Talk of the Porn Hall trickles down from Hattiesburg’s fringes and all through its central venues, a kind of livewire static that strikes conversation in any given show’s crowd members. People discuss it in the way they might do so about the phantom-like underground pizza guy whose legend perseveres. Albeit the Porn Hall was never a true secret, it is underground in every sense but the literal without the benefits of online presence and funded advertising. It is the one true DIY venue in the city.
Word of mouth is the Porn Hall’s strength. Derek Ellis, a Hattiesburg native and Porn Hall regular, noted the importance of such a venue to the local scene and even to artists who come from out of state.
“They always have really good shows and really good turnouts,” Ellis said. “It’s usually a lot of hardcore punk bands who play, and a lot of times I’ve never heard of them. But they have a lot of bands from Chicago and other places coming down.”
In short, the spoken word still has power in the digital age. Not many venues can claim to have booked bands from beyond the state border without using all the mainstream channels for advertising. Even still, a local bar or club can swing that feat once in a while, but the Porn Hall is a house.
Zach Burton lived in what would become the Porn Hall for about a year before it became a venue.
“One of my roommates moved out, and my cousin Hampton moved in,” Burton said. “Hampton and I have always played in bands together, so when he moved in, we took it as an opportunity to have a practice space. It wasn’t until a friend of ours was booking some bands he knew and he jokingly asked if we could have it at our house.”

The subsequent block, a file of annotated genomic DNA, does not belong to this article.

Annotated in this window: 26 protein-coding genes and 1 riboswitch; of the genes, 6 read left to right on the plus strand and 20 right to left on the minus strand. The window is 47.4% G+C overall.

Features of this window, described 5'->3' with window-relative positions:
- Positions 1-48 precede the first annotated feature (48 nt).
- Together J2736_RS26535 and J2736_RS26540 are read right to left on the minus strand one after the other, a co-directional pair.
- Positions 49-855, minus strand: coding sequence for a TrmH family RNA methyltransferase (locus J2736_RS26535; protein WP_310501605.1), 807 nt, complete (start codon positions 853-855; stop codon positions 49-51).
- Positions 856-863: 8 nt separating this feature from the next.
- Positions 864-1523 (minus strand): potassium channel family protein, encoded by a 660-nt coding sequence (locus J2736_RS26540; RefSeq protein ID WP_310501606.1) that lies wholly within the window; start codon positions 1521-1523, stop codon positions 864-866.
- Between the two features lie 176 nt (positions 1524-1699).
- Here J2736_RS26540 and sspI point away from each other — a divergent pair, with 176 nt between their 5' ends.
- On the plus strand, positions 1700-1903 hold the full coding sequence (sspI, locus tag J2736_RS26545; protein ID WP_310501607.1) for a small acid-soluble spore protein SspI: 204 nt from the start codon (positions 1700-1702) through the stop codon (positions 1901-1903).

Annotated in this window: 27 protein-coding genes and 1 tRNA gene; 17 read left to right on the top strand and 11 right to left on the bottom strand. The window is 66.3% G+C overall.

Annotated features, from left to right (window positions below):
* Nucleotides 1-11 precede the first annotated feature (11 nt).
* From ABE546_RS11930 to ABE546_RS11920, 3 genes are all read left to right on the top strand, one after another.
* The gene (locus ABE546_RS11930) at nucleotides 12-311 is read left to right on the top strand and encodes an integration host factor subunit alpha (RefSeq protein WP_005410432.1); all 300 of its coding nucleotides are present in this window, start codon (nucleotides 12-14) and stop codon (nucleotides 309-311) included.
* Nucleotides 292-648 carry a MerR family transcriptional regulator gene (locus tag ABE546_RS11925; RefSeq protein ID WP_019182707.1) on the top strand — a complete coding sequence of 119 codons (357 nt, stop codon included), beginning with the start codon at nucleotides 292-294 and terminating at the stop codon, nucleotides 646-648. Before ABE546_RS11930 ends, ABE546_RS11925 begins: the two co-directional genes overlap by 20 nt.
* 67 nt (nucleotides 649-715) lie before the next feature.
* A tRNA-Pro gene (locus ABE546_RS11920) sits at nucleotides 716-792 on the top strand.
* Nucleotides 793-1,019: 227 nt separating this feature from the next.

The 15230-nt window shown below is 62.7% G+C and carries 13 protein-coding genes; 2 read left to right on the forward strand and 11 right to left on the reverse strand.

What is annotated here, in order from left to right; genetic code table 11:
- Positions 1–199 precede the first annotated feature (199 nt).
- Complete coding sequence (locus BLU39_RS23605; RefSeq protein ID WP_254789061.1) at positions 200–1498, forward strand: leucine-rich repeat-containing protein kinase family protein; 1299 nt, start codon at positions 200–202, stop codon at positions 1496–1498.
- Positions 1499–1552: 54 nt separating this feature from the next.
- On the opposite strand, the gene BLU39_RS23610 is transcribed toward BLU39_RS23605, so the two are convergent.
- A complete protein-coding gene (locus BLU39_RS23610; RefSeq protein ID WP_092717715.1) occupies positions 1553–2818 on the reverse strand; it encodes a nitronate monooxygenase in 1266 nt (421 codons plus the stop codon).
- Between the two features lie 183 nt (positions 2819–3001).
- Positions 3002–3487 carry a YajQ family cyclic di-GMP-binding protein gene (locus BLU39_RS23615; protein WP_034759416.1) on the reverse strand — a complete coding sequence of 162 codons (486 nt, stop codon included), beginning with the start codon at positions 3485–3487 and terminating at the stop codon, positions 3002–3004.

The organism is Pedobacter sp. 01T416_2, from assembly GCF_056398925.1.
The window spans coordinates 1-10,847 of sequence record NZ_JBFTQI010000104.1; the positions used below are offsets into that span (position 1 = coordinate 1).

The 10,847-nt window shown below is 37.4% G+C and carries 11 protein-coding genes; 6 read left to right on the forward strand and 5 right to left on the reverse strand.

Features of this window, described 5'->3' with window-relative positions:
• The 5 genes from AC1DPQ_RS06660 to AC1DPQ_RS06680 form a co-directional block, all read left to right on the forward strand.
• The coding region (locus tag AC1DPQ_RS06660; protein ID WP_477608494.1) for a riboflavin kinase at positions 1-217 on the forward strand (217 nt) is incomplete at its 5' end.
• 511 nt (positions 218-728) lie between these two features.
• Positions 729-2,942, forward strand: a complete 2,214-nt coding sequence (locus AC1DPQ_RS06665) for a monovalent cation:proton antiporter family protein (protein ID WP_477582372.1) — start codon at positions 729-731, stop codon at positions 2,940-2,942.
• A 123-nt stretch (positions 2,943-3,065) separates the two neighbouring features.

According to Burton, the house became the Porn Hall about two years ago this month.
Hampton Martin, vocalist for Baghead, guitarist for Big Bleach and Burton’s a for mentioned cousin, cited an accepting community as a part of why the Porn Hall is important for local music.
“For me, having shows at the Porn Hall is having me and all my best friends in a cramped room, listening to intense, weird, goofy (or) powerful music where we’re all free to react in any sort of outlandish way without the fear of some- one making fun of us or some meathead shoving us around,” Martin said. “The Hattiesburg punk scene—or at least this iteration—is still very new and innocent. We’re too small of a scene to start alienating one another, and I think everyone realizes that.”
Martin also noted the venue’s intimacy. Because the place is so small, and because bands and setups take a certain degree of space, people tend to make immediate connections with one another, even with small turnouts. In effect, people are always willing to help out if the need arises.
“The music will be going, and people will be jumping up and down, rolling around on the crowd or just running around, but the moment someone falls or takes a spill, everyone is right there, ready to pick them up again,” Martin said.
DIY venues have the final word in keeping a music scene alive. This is due to their affordability and the way they can allow people to make connections. Word of a good band will spread by mouth, making advertisement a matter of letting nature run its course. This is what makes such venues significant.
Information on the Porn Hall is distributed on a need-to-know basis. In the interest of the venue owners, no information will be given here.